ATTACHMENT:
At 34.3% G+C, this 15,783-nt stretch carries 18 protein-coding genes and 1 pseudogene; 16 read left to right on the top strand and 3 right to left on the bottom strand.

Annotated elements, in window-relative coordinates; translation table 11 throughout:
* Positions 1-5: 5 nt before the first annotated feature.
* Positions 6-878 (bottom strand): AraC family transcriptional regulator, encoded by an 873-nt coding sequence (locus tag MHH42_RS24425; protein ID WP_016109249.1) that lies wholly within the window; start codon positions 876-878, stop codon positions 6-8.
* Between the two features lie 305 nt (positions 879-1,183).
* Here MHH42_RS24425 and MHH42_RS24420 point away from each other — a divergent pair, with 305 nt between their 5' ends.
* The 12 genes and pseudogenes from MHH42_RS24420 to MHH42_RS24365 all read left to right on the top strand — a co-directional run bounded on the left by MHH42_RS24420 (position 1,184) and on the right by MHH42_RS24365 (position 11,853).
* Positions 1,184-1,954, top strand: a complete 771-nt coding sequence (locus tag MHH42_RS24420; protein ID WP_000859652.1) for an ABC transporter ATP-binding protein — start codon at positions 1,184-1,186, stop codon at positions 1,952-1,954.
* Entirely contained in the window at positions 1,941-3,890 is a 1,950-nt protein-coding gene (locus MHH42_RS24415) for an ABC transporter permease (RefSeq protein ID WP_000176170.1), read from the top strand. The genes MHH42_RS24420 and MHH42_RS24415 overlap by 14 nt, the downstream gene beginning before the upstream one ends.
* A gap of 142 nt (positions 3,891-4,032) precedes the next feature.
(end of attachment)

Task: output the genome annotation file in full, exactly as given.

At 34.3% G+C, this 15,783-nt stretch carries 18 protein-coding genes and 1 pseudogene; 16 read left to right on the top strand and 3 right to left on the bottom strand.

Annotated elements, in window-relative coordinates; translation table 11 throughout:
* Positions 1-5: 5 nt before the first annotated feature.
* Positions 6-878 (bottom strand): AraC family transcriptional regulator, encoded by an 873-nt coding sequence (locus tag MHH42_RS24425; protein ID WP_016109249.1) that lies wholly within the window; start codon positions 876-878, stop codon positions 6-8.
* Between the two features lie 305 nt (positions 879-1,183).
* Here MHH42_RS24425 and MHH42_RS24420 point away from each other — a divergent pair, with 305 nt between their 5' ends.
* The 12 genes and pseudogenes from MHH42_RS24420 to MHH42_RS24365 all read left to right on the top strand — a co-directional run bounded on the left by MHH42_RS24420 (position 1,184) and on the right by MHH42_RS24365 (position 11,853).
* Positions 1,184-1,954, top strand: a complete 771-nt coding sequence (locus tag MHH42_RS24420; protein ID WP_000859652.1) for an ABC transporter ATP-binding protein — start codon at positions 1,184-1,186, stop codon at positions 1,952-1,954.
* Entirely contained in the window at positions 1,941-3,890 is a 1,950-nt protein-coding gene (locus MHH42_RS24415) for an ABC transporter permease (RefSeq protein ID WP_000176170.1), read from the top strand. The genes MHH42_RS24420 and MHH42_RS24415 overlap by 14 nt, the downstream gene beginning before the upstream one ends.
* A gap of 142 nt (positions 3,891-4,032) precedes the next feature.